186 Shore Road, OG      2010: $6,625,000  2018: $5,500,000

46 Dawn Harbor Lane    2015: $4,155,000  2018: $3,700,000

(and there are many, many more examples)

 

 

 

Ogilvy Does It Again!

 

25 Lower Cross Road, Greenwich: mansion, outbuildings, 80 acres; the “jewel” of Conyers Farm.
Last Ask: $29M
Sold: $21M
List: David Ogilvy
Sell: David Ogilvy

Broker David Ogilvy has sold his own listing for $21,000,000. The historians among you will quickly recall he did the same thing with this property in 2004! Back then, in a better market for Greenwich’s “Conyers Farm”, 25 Lower Cross fetched $45,000,000. 13 years later and a loss of a paltry $24M, the deal has been done again.

One of the un-heralded skills of brokering is the ability to get your seller to throw in the towel and just let the property sell. In this case, the seller waited two years, which, in the current market, is the mere blink of an eye. There are presently a dozen or two high-end properties (almost all w-a-a-y back country) passing their 10th year on the market, so I’m impressed with what happened here.

But what else happened here? Why is this spectacular place, which the current owner made even more spectacular during his time of ownership, selling for such an enormous loss? It’s not as though market punishment is being spread evenly. No, Conyers Farm for some reason bears the brunt. Other parts of town, particularly waterfront, but even mid-country, have owners showing handsome profits after 10+ years of ownership. For the nonce, Conyers takes the hit, but I truly believe it will rise again.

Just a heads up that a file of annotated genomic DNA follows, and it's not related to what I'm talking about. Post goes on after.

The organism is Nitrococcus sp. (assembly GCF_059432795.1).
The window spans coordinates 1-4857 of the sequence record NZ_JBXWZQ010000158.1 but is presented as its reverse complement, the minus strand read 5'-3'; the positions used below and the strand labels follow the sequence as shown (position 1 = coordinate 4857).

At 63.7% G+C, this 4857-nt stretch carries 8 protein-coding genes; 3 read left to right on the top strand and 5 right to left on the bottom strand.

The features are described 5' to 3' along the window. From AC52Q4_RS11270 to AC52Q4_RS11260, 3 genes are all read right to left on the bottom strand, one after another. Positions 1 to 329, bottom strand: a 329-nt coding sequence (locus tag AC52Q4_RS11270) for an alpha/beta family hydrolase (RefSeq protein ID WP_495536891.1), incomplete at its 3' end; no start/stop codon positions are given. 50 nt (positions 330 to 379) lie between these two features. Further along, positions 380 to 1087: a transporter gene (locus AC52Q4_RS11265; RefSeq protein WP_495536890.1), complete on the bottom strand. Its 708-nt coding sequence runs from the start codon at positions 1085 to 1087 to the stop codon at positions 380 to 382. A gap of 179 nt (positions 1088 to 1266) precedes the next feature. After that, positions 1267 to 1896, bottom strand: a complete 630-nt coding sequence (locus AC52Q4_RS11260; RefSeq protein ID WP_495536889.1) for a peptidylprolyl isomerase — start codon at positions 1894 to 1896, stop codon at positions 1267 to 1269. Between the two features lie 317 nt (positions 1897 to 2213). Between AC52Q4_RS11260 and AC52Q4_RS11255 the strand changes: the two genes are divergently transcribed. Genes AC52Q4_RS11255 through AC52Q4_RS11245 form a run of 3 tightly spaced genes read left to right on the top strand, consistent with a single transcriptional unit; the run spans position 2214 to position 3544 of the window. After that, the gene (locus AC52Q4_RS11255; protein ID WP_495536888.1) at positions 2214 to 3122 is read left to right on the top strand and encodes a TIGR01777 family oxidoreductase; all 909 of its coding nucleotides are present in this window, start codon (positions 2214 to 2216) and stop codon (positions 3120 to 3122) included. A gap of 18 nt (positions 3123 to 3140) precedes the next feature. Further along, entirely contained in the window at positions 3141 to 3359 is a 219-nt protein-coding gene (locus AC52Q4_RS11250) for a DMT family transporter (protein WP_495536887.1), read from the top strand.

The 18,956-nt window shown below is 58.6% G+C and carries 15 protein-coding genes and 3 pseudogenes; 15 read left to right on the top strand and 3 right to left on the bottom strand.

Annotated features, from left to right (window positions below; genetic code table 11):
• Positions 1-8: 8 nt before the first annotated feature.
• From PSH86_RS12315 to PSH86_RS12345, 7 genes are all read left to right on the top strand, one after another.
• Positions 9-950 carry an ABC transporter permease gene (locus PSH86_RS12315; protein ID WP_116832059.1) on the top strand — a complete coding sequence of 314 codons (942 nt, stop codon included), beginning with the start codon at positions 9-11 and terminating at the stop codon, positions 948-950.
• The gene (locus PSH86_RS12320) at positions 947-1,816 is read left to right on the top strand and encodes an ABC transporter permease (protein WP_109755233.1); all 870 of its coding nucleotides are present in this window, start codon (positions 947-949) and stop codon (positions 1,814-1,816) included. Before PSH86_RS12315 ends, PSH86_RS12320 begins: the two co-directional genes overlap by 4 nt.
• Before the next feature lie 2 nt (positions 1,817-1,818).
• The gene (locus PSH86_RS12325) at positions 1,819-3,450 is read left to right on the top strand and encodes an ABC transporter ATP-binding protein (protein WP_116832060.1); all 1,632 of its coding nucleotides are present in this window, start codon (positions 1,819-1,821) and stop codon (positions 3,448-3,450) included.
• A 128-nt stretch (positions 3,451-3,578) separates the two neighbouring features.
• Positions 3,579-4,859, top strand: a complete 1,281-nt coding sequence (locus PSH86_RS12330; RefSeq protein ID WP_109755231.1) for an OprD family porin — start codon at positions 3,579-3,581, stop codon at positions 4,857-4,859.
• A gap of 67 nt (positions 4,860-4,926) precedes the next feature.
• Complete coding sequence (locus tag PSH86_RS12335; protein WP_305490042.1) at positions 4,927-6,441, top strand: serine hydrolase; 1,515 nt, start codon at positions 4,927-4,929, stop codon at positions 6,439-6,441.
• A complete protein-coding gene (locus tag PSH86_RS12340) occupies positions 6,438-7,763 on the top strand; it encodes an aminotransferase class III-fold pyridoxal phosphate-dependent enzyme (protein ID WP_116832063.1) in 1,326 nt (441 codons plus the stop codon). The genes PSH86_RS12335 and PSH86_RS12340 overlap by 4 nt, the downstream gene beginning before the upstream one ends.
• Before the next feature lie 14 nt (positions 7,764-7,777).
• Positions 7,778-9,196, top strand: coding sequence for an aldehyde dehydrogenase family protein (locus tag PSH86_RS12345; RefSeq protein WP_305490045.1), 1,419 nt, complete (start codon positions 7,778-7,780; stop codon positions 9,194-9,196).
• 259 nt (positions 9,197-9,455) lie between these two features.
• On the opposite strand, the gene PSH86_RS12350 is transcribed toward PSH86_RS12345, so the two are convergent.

2017: What A Year!

Here’s a review of this year’s super high-end sales, so far:

  • 9 Sabine Farm: $25M
  • 460 North Street: $22M
  • 25 Lower Cross Rd: $21M
  • 116 Oneida Drive: $20.377M
  • 60 Oneida Drive: $19.250M
  • 7 Cobb Island Drive: $15.250M
  • 200 Guards Road: $13.5M
  • 6 Meadowcroft Lane: $13.065M

Absolutely amazing.

 

Your Real Estate Has Two Prices

A recent sale of Riverside waterfront property saw $3M+ left on the table.

There is the price you can get in the first few weeks of  your listing, and there’s the price you get after sitting on the market for months and years.

A Greenwich seller has left $3,100,000 “on the table”. He was offered $9,600,000 two years ago, turned it down, and ended up accepting approximately $6,500,000 last week. It’s a classic case, not at all unusual in our market. In fact, the next example is likely right around the corner!

Here’s how it works (every single time):

  • Seller over-prices property.
  • Seller turns down early offers.
  • Seller waits months, possibly years, hoping to hear those offers again.

It’s such a common scenario that one can only conclude that this behavior pattern is built into our DNA.

Will you fall into this trap when it’s time to sell? Yes, you will. What about brokers? Surely they are experienced enough to avoid such foolish behavior when they list their own property, no? No. Brokers are even worse!